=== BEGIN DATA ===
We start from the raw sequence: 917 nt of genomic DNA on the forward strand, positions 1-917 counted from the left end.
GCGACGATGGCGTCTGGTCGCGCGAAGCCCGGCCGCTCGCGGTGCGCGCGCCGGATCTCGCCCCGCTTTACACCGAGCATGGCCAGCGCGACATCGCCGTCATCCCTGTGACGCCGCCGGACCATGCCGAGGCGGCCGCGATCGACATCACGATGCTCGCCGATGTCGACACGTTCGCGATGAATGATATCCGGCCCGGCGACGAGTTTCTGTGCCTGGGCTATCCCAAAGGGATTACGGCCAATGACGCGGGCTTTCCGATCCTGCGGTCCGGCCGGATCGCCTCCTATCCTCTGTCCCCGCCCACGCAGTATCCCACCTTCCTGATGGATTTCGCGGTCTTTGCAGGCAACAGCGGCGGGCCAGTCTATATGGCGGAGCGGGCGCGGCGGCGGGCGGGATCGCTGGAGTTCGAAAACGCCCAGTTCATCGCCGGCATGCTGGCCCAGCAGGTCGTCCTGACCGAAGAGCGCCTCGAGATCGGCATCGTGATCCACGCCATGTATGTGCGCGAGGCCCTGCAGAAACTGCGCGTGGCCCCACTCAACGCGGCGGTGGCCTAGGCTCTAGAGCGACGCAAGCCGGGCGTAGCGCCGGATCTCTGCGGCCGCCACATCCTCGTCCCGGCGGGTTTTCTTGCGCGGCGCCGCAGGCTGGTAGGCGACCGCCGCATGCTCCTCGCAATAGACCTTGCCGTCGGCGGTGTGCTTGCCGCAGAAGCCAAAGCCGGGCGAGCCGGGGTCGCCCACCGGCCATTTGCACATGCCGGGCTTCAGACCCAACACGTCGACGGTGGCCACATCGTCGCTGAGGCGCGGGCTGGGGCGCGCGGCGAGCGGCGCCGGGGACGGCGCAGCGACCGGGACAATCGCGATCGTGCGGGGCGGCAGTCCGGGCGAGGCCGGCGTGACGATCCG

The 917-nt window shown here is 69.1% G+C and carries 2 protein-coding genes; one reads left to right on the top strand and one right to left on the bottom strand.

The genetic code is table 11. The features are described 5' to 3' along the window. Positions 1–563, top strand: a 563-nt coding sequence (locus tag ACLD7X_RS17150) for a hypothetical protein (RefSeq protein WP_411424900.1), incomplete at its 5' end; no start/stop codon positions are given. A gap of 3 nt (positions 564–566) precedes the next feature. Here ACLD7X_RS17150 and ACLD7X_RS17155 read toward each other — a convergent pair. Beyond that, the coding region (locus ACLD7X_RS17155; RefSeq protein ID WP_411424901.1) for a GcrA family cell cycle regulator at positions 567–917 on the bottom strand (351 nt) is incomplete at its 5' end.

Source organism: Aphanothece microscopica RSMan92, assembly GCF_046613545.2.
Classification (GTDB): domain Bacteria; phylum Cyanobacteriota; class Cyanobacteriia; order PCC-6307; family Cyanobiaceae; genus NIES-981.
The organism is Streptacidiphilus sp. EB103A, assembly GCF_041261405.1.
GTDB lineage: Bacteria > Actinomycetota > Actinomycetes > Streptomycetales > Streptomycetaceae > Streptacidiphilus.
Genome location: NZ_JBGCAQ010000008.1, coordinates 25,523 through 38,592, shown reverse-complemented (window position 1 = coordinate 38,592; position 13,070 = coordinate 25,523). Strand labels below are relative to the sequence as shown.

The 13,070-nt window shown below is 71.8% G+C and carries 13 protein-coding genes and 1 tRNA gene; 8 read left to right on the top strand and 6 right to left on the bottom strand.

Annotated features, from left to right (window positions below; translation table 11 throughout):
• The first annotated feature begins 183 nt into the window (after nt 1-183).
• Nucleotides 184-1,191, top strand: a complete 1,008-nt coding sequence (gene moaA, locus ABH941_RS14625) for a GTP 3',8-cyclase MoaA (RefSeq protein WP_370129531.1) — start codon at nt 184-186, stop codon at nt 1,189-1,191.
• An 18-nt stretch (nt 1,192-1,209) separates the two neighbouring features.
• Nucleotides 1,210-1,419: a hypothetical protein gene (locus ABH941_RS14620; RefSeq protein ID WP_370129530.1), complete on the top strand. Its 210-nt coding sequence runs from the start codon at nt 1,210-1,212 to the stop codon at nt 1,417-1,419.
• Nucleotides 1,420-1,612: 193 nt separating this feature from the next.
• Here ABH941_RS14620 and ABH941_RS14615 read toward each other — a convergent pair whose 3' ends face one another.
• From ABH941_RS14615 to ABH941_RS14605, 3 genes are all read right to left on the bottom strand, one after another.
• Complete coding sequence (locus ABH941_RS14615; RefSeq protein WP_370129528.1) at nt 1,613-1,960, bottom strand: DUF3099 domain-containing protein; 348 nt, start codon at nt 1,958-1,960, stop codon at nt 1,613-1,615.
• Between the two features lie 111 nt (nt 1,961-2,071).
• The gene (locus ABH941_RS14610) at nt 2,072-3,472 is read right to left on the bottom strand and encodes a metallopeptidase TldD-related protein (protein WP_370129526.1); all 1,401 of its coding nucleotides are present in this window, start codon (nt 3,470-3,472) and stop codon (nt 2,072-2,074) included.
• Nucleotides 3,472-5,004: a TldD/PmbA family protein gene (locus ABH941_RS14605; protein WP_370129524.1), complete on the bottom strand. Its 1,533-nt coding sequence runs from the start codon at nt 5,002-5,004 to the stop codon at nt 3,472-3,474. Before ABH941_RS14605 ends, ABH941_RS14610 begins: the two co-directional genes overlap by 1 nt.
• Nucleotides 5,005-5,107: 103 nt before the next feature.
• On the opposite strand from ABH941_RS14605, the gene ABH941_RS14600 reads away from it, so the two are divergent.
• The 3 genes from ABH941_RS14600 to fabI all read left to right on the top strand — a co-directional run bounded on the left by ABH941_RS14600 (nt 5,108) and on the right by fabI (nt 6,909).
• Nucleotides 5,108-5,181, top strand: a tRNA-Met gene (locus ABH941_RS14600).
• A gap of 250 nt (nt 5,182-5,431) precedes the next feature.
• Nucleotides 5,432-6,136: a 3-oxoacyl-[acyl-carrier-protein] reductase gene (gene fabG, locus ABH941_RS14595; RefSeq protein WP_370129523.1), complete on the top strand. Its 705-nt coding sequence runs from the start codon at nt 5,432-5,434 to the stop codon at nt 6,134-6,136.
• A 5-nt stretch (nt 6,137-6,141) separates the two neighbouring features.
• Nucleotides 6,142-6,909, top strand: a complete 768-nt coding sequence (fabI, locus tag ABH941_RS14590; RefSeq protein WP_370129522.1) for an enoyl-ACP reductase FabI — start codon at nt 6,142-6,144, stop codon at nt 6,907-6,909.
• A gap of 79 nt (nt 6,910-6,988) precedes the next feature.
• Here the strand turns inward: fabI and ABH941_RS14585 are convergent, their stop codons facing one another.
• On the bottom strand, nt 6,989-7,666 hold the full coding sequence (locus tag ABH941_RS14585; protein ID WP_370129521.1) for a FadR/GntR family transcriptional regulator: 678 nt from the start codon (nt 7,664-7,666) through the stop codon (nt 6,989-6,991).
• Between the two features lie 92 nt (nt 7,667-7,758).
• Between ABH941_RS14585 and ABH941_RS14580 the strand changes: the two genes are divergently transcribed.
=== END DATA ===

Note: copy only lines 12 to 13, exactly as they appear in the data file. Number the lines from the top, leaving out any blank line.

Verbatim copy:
• The first annotated feature begins 183 nt into the window (after nt 1-183).
• Nucleotides 184-1,191, top strand: a complete 1,008-nt coding sequence (gene moaA, locus ABH941_RS14625) for a GTP 3',8-cyclase MoaA (RefSeq protein WP_370129531.1) — start codon at nt 184-186, stop codon at nt 1,189-1,191.